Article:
Turkish Mantı

 by Elif Selvili • Photography by Luis Gutierrez

Every lucky family has a tradition that revolves around food. For my family, that tradition means three generations of Turkish women and children joyously working together to painstakingly assemble the miniature, ravioli-like treats called mantı. 

The most likely origin of mantı in Turkish cuisine dates back to the Uyghur people—one of the oldest Turkic tribes—who brought it from Central Asia to Anatolia (the Asian peninsula that comprises the majority of modern Turkey) in the 1300s. Members of the same tribe also traveled east, taking mantı with them, resulting in Korean dumplings called mandu and Chinese dumplings called mantou. These nomadic people were thought to carry the dried mantı in sacks on horseback, ready to be cooked and eaten over a fire when they chose their next resting spot. 

Delicious and labor-intensive in any language, these delicate bundles of light dough with meat filling have been a staple of Turkish cooking for centuries. For many Turks, mantı evokes childhood memories of mothers, aunts, grandmothers, siblings, cousins and neighbors getting together over endless tulip-shaped glasses of tea, and dexterous hands filling and folding the perfect square-shaped bundles over laughter, stories and gossip while the kids stole bites of the raw dough and tried to decipher the adult stories.

In wealthier homes, there were marble tables in the kitchens for the kitchen staff to knead and roll out the dough. The children would be invited to come and “help” by cutting narrow strips of the dough for the tiny meat bundles. In more modest homes, a big sheet would be laid over the living room floor with a special circular wooden dough board placed on top of the sheet. The extra-thin and long rolling pin, called oklava, was a prized possession—perfectly straight and just the right weight. The oklava was often passed down from generation to generation along with the recipe for the ideal dough. After the most skilled member of the household rolled out the dough, the women and children would gather around the board to fill the neatly cut squares of dough with tiny dollops of the meat filling and fold them deftly into perfect bundles. The children would be cautioned against making themselves sick from sneaking too much of the uncooked dough and praised for well-formed squares. By the time hundreds of mantı were shaped, cooked, topped with creamy garlic yogurt, sizzling melted butter and dried mint, the adults would be as impatient for the treat as the children.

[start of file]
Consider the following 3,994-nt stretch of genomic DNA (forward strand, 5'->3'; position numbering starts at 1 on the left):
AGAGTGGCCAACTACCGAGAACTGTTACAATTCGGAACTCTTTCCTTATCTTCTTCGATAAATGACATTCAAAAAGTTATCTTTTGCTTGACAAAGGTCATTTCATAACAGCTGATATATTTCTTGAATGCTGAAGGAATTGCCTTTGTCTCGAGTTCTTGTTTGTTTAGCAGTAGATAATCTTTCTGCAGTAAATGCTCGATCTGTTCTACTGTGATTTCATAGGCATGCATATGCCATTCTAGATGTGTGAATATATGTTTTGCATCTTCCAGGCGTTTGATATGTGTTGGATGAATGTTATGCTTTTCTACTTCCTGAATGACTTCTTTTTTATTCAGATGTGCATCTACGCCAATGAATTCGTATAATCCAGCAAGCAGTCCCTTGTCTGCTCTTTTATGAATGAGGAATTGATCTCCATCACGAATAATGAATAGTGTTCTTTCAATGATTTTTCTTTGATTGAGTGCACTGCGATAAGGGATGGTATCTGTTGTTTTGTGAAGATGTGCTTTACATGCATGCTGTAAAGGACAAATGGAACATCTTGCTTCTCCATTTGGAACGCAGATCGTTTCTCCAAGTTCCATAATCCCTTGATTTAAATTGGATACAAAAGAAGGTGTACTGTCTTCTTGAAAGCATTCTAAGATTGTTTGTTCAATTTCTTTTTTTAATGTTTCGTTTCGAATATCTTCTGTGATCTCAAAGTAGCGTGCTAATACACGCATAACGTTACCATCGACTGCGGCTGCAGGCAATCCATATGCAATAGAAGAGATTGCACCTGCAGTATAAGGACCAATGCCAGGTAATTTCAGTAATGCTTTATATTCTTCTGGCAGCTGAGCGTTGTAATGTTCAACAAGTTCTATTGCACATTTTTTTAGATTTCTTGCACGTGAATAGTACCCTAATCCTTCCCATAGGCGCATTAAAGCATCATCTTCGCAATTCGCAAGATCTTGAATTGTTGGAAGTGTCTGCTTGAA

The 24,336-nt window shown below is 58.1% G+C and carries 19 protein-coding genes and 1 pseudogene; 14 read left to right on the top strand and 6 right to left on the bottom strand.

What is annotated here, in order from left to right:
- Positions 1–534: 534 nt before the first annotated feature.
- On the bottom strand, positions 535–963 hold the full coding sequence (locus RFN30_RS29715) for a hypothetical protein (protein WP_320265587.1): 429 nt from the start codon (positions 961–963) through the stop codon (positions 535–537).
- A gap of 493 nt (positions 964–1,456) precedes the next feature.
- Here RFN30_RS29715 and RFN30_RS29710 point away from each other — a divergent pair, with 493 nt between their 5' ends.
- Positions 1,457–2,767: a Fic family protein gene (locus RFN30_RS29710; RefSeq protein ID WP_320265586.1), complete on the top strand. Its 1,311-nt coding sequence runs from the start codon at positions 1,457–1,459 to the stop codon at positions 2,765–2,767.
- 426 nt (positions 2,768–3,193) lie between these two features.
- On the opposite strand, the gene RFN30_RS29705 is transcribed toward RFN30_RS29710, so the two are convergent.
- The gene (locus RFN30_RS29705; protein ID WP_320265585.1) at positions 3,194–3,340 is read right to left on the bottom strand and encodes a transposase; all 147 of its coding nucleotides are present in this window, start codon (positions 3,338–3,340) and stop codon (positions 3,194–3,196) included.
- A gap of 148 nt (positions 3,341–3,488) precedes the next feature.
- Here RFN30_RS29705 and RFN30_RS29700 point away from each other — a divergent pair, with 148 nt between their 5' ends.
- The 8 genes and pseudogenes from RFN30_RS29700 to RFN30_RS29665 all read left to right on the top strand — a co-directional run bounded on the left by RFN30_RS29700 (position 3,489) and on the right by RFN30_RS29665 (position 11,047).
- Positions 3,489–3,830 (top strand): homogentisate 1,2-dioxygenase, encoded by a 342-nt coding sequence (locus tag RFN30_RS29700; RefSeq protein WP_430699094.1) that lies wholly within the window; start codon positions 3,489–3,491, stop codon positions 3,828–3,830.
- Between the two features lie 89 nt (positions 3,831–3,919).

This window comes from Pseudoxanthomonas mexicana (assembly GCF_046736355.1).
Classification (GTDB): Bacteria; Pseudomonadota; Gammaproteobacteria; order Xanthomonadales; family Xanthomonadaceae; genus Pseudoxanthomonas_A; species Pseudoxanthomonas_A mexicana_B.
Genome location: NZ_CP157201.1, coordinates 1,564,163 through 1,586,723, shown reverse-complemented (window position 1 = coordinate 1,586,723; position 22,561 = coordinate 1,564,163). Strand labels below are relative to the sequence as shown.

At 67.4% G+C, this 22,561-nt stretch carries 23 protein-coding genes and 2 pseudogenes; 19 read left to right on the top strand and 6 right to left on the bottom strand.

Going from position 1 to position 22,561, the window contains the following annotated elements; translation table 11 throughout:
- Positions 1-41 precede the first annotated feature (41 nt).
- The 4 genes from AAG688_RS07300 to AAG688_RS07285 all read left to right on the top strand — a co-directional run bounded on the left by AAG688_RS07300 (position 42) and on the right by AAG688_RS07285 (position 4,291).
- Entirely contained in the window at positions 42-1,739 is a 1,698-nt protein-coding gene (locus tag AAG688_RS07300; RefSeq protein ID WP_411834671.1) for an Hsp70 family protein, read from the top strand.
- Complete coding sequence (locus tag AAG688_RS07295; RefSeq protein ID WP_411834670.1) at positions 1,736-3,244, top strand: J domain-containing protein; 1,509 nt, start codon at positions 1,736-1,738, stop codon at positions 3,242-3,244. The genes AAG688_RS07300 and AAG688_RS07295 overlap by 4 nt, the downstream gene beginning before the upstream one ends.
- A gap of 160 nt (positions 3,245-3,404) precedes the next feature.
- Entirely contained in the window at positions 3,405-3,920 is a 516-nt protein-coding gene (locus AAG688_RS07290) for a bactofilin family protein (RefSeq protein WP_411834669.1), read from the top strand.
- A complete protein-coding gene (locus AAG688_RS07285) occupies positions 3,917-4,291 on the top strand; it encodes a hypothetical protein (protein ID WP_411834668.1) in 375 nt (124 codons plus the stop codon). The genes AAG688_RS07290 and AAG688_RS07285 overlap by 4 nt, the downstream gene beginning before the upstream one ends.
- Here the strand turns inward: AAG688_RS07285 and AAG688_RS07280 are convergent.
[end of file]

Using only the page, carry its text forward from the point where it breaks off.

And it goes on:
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Future mothers-in-law, checking out prospective brides, would ask to eat mantı prepared by the young women in order to judge their suitability as good housewives—the smaller and neater the bundles, the better qualified the bride-to-be. In fact, Turkish legend has it that the ideal bride could make a mantı so small that 40 of them could fit in one tablespoon. 

There are two main ways to cook the mantı: baked or boiled. Boiled mantı is softer and chewier, whereas the baked version is crisp and toasty. Traditional mantı is filled with ground lamb or beef, but more and more, feta cheese-filled versions are being introduced to accommodate changing tastes without raising too many eyebrows. Gather your family and friends around, bribe them with the promise of a 600-year-old recipe, and let the mantı tradition take root in your home.